As I type this Friday afternoon I'm watching yesterday's game against Boston for the first time -- in the televised format, that is. I was working when Liriano took the mound Thursday evening, but I fired up the ol' Gameday (no audio -- I work in a restaurant) and watched the pitches appear in glowing red and blue when I could, quickly catching up batter by batter when I actually had to run around too much to check in for an inning or so.
Watching it this way, I had no DicknBert or Gordo/Dazzle influencing (however minimally, I hope) my perceptions of events, and no gamethreads here or elsewhere drawing my attention to this or that detail. What I saw though, gradually infuriated me. Francisco Liriano simply could not buy a borderline strike call -- and in a key turning-point at bat wasn't given an obvious strike.
While this was the merely annoying, thankfully consequence-free way it was early on, with 2 outs in the 3rd Lirano issued a critical 8 pitch "walk" to Dustin Pedroia and you presumably know the rest. As the game went on, the trend continued: If it wasn't firmly inside the official zone -- and a few times even if it was -- it was a ball. By the time the 3rd was over I checked and, sure enough, home plate was being manned by Twins' "favorite" Brian Runge.
If you watch enough gameday/look at enough pitch f/x data you know that league-wide anything so much as touching the fuzzy white Gameday line, even if only a little, will be called a strike with SOME degree of regularity (moreso if it's either belt high or center cut but a little in/out/up/down as applicable). Even if you just watch TV, think of the way pitches a little out of the FoxTrax or ESPN's tracker or whatever are regularly given as strikes, while more occasionally the pitches even two whole (invisible) square-widths removed from the little 9 square grid are given to the pitcher. These "not-officially-a-strike" strikes are called all the time and the closer ones are part of the "real" (average) strike zone, although of course a given umpire will generally give one side of the plate more than the other and the high strike more/less than the low. Almost never does a hurler categorically need to be wholly inside the official strike zone to get a called strike, let alone inside a distinct portion of that zone.
With that said, I present to you the pitch f/x strike zone chart for Thursday night. (Green are balls, Red are called strikes, Triangles are Twins, Squares are Boston). Dig those clear cut strikes by Twins pitchers (per a Liraino only chart, these are almost all Liriano pitches) toward the bottom of the zone that were all called balls ( the "normalized" chart, which attempts to correct for the hitters' heights rather than just show the absolute true location, makes a few of the low strikes very close balls of the sort that are regularly called strikes in practice). Look at the left side of the chart and note the red (called strike) squares (Boston) and green (called ball) triangles(Twins). Only ONE of the called MN strikes outside the zone was Liriano's, by the way. Most especially: look at how Liriano was effectively forced, as Bert would put it, to "leave the ball up". Not only wasn't Runge giving a borderlline low "non-strike-but-called-strike" (Liriano threw several of these -- normally these are a pitcher's best pitches), he wasn't even giving anything inside the low-quarter of the zone (including those pitches that were also strikes per the height adjusted zone, not shown here). I count 8 Liriano pitches --that's a ton-- taken by Boston hitters for low balls that would have a reasonable chance on another day/umpire to be called strikes. Remember his 4 pitch walk to Adrian Beltre? Dial up the gameday of that PA and ask yourself where exactly other than down the heart Liriano was supposed to throw the ball. Ok, you're not gonna get all of those pitches since he basically tried all 4 corners and two made Mauer move the glove too much, but not calling ANY of them?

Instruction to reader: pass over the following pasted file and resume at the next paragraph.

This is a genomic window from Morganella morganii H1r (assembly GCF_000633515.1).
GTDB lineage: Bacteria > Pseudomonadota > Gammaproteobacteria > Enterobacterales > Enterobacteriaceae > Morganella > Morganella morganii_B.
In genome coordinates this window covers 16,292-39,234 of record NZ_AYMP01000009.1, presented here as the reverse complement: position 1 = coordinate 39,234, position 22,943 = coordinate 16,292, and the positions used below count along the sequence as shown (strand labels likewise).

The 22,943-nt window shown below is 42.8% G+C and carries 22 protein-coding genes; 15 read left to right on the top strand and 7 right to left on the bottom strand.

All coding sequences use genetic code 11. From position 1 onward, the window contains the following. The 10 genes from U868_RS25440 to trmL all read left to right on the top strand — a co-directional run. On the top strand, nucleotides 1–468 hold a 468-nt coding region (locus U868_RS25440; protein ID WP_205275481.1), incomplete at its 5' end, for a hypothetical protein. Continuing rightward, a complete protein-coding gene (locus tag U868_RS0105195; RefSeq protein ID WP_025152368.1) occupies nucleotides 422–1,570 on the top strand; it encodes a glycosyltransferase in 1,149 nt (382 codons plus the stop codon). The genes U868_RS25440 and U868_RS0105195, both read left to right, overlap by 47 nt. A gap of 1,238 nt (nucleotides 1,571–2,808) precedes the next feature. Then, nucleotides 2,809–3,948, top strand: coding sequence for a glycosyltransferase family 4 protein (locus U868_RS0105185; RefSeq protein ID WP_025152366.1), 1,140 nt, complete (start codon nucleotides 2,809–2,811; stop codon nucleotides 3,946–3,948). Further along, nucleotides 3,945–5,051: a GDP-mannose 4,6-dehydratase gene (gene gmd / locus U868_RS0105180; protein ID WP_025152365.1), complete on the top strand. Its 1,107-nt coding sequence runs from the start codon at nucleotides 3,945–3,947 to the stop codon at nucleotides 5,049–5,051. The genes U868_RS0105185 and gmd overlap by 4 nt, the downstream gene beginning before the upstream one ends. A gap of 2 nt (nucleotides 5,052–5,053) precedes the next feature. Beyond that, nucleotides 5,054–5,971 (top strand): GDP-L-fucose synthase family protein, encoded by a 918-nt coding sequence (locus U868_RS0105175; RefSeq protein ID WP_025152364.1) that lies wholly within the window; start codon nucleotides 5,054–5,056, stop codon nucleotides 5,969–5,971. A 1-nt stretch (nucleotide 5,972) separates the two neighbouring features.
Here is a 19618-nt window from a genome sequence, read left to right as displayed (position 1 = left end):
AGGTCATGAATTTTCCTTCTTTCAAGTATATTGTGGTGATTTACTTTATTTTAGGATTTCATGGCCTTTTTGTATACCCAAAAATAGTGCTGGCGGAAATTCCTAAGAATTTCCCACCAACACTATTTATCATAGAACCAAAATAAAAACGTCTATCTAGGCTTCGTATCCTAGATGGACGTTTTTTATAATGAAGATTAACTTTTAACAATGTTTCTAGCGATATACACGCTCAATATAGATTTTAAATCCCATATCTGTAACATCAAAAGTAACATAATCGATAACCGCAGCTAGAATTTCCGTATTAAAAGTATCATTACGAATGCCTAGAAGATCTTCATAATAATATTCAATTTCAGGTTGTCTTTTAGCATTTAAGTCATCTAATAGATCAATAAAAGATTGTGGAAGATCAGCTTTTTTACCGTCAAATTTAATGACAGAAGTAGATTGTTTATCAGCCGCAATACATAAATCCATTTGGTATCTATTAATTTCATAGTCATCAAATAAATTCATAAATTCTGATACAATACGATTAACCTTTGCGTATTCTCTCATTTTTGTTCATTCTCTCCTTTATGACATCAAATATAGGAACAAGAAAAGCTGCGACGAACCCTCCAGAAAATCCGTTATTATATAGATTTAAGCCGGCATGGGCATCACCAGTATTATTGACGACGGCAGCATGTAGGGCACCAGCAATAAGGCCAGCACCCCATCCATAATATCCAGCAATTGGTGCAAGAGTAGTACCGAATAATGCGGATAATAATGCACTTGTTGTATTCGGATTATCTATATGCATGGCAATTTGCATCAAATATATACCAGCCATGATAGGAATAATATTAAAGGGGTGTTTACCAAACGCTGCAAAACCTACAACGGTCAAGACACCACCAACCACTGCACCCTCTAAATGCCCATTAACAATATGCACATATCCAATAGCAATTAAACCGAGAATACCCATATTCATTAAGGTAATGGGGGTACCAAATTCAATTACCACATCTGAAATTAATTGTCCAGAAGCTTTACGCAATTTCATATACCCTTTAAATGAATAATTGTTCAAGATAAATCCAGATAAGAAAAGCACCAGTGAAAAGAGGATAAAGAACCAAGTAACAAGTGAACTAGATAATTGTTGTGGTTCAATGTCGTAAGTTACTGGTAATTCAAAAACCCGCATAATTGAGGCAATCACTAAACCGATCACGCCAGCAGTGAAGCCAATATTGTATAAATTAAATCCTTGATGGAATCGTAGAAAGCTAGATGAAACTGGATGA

Granted, Liriano could theoretically have done better with what he was given. As I'm watching this now, Bert is making the point that Lester worked with what he was given on Runge's left side, but hasn't really commented on the high -- or rather, the Not Low -- strike zone in general. True, the homerun fastball to Youkilis was a meatball. But the thing is, what was the context? It was 3 pitches removed from the surely incredibly frustrating Pedroia "walk", which included that very obvious green triangle "ball" pretty much smack dab in the middle of the zone as well as two other very close pitches (one on the high borderline, which you might foolishly suppose would be called if the lower quarter of the strike zone isn't going to be called). I know, I know: suck it up, deal with it, you can't let Runge's zone affect you mentally or you've already lost. But it's at minimum unfortunate that an MLB game comes down to some significant degree to something like "how well can you cope with getting absolutely no calls from an umpire with known Twins-issues?"
I guess the main thing I want to convey is this: if you watched the game and said, "oh well, Liriano's not gonna be the ace after all," realize that with a different umpire willing to call the strike-at-the-knees this could have been a very different pitching performance given the way Liriano was throwing good low maybe-strikes only to every one of them called a ball. No, it's not like Runge was giving a TON of pitches to Lester he wasn't giving to Liriano (although the left side of the chart shows there was a couple of pitch swing on the left side of the zone in Boston's favor). But Lester didn't even try to work low in the zone, while trying to do so and failing-by-umpire appears to have at least contributed to Liriano's lack of success.